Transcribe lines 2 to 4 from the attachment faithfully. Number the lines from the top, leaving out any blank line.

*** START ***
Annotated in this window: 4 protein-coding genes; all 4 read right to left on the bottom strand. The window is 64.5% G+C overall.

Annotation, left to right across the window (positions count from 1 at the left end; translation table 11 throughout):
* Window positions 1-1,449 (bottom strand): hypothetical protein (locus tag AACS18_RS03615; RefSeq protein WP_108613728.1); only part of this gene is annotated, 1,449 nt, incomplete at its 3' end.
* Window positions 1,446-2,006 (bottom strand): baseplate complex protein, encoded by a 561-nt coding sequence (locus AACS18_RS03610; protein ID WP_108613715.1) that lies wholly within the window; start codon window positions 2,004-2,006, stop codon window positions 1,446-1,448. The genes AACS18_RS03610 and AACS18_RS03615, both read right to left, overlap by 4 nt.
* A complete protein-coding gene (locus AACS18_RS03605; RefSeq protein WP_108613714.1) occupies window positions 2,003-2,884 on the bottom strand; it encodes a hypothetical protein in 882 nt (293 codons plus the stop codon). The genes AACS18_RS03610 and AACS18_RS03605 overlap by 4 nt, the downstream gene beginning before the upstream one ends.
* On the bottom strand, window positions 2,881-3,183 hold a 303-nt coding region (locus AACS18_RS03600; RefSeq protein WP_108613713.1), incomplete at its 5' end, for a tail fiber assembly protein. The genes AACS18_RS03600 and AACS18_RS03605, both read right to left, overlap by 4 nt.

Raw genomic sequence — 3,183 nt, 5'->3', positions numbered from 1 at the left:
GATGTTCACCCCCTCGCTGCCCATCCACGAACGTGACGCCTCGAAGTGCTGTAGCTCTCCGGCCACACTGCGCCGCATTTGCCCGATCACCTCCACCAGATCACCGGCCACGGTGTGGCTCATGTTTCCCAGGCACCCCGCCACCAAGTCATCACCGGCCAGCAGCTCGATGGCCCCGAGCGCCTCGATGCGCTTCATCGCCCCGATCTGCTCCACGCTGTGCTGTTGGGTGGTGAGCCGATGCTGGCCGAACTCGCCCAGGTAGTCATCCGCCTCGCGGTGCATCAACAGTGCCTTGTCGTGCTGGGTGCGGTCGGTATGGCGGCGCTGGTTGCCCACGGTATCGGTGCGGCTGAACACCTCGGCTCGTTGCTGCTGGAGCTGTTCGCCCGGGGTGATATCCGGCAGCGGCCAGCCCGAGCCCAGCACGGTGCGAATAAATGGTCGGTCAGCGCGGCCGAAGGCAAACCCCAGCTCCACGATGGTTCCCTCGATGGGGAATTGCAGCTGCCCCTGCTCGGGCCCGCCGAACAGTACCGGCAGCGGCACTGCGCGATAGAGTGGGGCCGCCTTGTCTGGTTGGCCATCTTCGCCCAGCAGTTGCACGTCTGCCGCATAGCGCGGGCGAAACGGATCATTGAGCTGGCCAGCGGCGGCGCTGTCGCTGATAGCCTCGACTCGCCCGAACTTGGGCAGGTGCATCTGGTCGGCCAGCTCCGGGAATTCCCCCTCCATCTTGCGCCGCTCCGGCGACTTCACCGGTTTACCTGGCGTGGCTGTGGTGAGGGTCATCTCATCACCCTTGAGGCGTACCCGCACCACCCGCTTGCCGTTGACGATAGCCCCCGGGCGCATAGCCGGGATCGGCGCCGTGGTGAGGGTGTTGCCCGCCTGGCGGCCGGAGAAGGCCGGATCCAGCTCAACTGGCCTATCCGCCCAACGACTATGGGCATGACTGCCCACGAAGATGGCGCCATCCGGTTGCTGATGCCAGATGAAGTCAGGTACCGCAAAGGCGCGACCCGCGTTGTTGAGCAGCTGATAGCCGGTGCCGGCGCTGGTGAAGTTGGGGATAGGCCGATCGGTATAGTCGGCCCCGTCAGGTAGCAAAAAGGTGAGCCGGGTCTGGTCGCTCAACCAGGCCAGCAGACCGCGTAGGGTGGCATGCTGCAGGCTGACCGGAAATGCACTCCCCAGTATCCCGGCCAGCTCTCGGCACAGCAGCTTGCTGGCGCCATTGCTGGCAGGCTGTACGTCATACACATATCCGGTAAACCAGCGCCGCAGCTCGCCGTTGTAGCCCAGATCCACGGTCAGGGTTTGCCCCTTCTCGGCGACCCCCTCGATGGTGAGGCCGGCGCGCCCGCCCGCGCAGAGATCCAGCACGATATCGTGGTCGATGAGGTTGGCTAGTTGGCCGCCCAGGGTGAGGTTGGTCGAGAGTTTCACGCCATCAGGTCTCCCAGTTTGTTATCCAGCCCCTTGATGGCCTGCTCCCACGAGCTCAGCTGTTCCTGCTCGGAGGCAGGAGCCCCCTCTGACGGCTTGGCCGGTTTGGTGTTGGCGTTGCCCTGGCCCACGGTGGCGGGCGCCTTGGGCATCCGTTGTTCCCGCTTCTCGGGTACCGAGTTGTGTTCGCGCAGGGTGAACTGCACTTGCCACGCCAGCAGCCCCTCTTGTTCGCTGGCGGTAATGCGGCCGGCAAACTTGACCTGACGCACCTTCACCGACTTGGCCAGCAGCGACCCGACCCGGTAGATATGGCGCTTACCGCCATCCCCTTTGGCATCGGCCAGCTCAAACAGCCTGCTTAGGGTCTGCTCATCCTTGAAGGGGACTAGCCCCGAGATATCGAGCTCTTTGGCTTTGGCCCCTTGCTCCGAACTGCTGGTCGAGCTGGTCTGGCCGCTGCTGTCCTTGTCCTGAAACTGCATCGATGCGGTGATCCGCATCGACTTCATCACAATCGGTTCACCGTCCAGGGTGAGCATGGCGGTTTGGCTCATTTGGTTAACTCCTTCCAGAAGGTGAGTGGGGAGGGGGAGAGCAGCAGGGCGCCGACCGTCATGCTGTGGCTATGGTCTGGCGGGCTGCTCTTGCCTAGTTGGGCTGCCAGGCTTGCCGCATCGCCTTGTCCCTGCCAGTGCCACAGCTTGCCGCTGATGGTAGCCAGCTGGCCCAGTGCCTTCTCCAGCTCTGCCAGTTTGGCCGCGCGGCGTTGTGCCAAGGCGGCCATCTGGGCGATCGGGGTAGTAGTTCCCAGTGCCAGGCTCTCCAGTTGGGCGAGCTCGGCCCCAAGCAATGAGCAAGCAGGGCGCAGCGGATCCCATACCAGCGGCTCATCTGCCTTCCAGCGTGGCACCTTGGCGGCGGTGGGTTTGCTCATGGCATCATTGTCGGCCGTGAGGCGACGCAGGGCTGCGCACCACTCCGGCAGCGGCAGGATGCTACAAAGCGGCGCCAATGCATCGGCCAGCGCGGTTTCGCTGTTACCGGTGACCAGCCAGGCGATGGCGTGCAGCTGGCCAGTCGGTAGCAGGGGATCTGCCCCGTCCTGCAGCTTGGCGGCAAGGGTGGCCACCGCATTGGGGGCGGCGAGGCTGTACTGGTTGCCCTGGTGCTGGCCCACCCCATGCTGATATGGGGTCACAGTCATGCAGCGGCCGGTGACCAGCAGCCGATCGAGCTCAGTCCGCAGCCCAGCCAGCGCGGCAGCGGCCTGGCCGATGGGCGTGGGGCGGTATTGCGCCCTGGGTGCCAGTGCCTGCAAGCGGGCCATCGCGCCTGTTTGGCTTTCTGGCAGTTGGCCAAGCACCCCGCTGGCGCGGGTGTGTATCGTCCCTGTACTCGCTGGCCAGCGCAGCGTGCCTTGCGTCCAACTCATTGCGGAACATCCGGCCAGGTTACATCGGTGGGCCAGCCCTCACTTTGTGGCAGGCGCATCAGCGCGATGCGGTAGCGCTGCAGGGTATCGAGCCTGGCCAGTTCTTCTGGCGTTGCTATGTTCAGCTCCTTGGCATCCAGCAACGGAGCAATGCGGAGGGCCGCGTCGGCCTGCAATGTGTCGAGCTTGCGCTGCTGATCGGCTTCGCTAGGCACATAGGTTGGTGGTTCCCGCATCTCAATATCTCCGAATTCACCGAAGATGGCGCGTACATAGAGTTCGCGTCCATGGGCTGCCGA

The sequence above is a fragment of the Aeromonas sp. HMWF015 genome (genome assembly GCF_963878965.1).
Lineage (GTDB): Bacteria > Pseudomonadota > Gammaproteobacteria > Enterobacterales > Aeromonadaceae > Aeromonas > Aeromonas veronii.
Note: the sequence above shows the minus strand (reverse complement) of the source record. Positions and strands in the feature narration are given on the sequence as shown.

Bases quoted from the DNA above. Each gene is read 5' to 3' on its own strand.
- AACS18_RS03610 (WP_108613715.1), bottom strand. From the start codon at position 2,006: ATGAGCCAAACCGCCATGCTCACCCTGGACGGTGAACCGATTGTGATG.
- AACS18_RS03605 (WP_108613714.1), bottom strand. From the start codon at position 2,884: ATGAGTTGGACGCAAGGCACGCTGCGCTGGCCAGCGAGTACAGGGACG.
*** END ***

Annotation, left to right across the window (positions count from 1 at the left end; translation table 11 throughout):
* Window positions 1-1,449 (bottom strand): hypothetical protein (locus tag AACS18_RS03615; RefSeq protein WP_108613728.1); only part of this gene is annotated, 1,449 nt, incomplete at its 3' end.
* Window positions 1,446-2,006 (bottom strand): baseplate complex protein, encoded by a 561-nt coding sequence (locus AACS18_RS03610; protein ID WP_108613715.1) that lies wholly within the window; start codon window positions 2,004-2,006, stop codon window positions 1,446-1,448. The genes AACS18_RS03610 and AACS18_RS03615, both read right to left, overlap by 4 nt.